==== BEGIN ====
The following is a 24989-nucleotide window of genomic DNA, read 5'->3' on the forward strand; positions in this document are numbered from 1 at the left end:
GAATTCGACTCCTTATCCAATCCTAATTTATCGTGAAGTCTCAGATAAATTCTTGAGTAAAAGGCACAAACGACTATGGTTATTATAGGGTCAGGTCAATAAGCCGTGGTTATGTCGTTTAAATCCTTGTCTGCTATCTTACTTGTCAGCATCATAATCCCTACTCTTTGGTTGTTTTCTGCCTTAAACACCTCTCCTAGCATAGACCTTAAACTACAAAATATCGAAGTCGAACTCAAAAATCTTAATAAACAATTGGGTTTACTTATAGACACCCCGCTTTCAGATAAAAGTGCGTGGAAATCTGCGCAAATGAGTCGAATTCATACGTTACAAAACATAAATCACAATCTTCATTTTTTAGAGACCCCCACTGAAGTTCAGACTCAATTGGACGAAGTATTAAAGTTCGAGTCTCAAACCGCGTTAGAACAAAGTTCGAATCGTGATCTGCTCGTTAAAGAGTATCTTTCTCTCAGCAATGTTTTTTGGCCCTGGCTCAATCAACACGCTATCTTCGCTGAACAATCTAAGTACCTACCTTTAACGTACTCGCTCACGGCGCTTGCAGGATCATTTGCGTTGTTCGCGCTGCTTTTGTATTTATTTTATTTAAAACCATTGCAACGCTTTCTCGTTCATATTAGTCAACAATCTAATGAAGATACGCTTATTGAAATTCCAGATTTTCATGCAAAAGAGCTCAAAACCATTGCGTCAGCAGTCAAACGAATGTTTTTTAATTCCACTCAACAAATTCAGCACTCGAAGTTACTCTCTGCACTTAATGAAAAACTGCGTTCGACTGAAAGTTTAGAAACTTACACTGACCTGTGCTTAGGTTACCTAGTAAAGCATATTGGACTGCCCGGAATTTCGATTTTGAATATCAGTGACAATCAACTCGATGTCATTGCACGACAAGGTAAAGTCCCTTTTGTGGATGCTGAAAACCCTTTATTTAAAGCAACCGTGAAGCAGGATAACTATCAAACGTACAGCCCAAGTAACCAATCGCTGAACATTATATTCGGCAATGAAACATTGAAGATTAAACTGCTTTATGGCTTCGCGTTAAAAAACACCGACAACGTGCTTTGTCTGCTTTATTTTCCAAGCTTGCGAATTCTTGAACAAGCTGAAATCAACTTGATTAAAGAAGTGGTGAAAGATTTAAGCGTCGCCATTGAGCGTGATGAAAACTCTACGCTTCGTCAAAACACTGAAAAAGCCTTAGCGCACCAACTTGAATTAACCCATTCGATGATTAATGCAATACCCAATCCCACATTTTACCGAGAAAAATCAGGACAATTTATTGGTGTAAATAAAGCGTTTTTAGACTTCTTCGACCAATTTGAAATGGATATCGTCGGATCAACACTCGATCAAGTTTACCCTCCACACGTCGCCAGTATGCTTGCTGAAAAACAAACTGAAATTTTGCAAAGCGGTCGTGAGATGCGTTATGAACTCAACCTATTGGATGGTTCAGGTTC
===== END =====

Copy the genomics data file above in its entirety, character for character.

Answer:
The following is a 24989-nucleotide window of genomic DNA, read 5'->3' on the forward strand; positions in this document are numbered from 1 at the left end:
GAATTCGACTCCTTATCCAATCCTAATTTATCGTGAAGTCTCAGATAAATTCTTGAGTAAAAGGCACAAACGACTATGGTTATTATAGGGTCAGGTCAATAAGCCGTGGTTATGTCGTTTAAATCCTTGTCTGCTATCTTACTTGTCAGCATCATAATCCCTACTCTTTGGTTGTTTTCTGCCTTAAACACCTCTCCTAGCATAGACCTTAAACTACAAAATATCGAAGTCGAACTCAAAAATCTTAATAAACAATTGGGTTTACTTATAGACACCCCGCTTTCAGATAAAAGTGCGTGGAAATCTGCGCAAATGAGTCGAATTCATACGTTACAAAACATAAATCACAATCTTCATTTTTTAGAGACCCCCACTGAAGTTCAGACTCAATTGGACGAAGTATTAAAGTTCGAGTCTCAAACCGCGTTAGAACAAAGTTCGAATCGTGATCTGCTCGTTAAAGAGTATCTTTCTCTCAGCAATGTTTTTTGGCCCTGGCTCAATCAACACGCTATCTTCGCTGAACAATCTAAGTACCTACCTTTAACGTACTCGCTCACGGCGCTTGCAGGATCATTTGCGTTGTTCGCGCTGCTTTTGTATTTATTTTATTTAAAACCATTGCAACGCTTTCTCGTTCATATTAGTCAACAATCTAATGAAGATACGCTTATTGAAATTCCAGATTTTCATGCAAAAGAGCTCAAAACCATTGCGTCAGCAGTCAAACGAATGTTTTTTAATTCCACTCAACAAATTCAGCACTCGAAGTTACTCTCTGCACTTAATGAAAAACTGCGTTCGACTGAAAGTTTAGAAACTTACACTGACCTGTGCTTAGGTTACCTAGTAAAGCATATTGGACTGCCCGGAATTTCGATTTTGAATATCAGTGACAATCAACTCGATGTCATTGCACGACAAGGTAAAGTCCCTTTTGTGGATGCTGAAAACCCTTTATTTAAAGCAACCGTGAAGCAGGATAACTATCAAACGTACAGCCCAAGTAACCAATCGCTGAACATTATATTCGGCAATGAAACATTGAAGATTAAACTGCTTTATGGCTTCGCGTTAAAAAACACCGACAACGTGCTTTGTCTGCTTTATTTTCCAAGCTTGCGAATTCTTGAACAAGCTGAAATCAACTTGATTAAAGAAGTGGTGAAAGATTTAAGCGTCGCCATTGAGCGTGATGAAAACTCTACGCTTCGTCAAAACACTGAAAAAGCCTTAGCGCACCAACTTGAATTAACCCATTCGATGATTAATGCAATACCCAATCCCACATTTTACCGAGAAAAATCAGGACAATTTATTGGTGTAAATAAAGCGTTTTTAGACTTCTTCGACCAATTTGAAATGGATATCGTCGGATCAACACTCGATCAAGTTTACCCTCCACACGTCGCCAGTATGCTTGCTGAAAAACAAACTGAAATTTTGCAAAGCGGTCGTGAGATGCGTTATGAACTCAACCTATTGGATGGTTCAGGTTC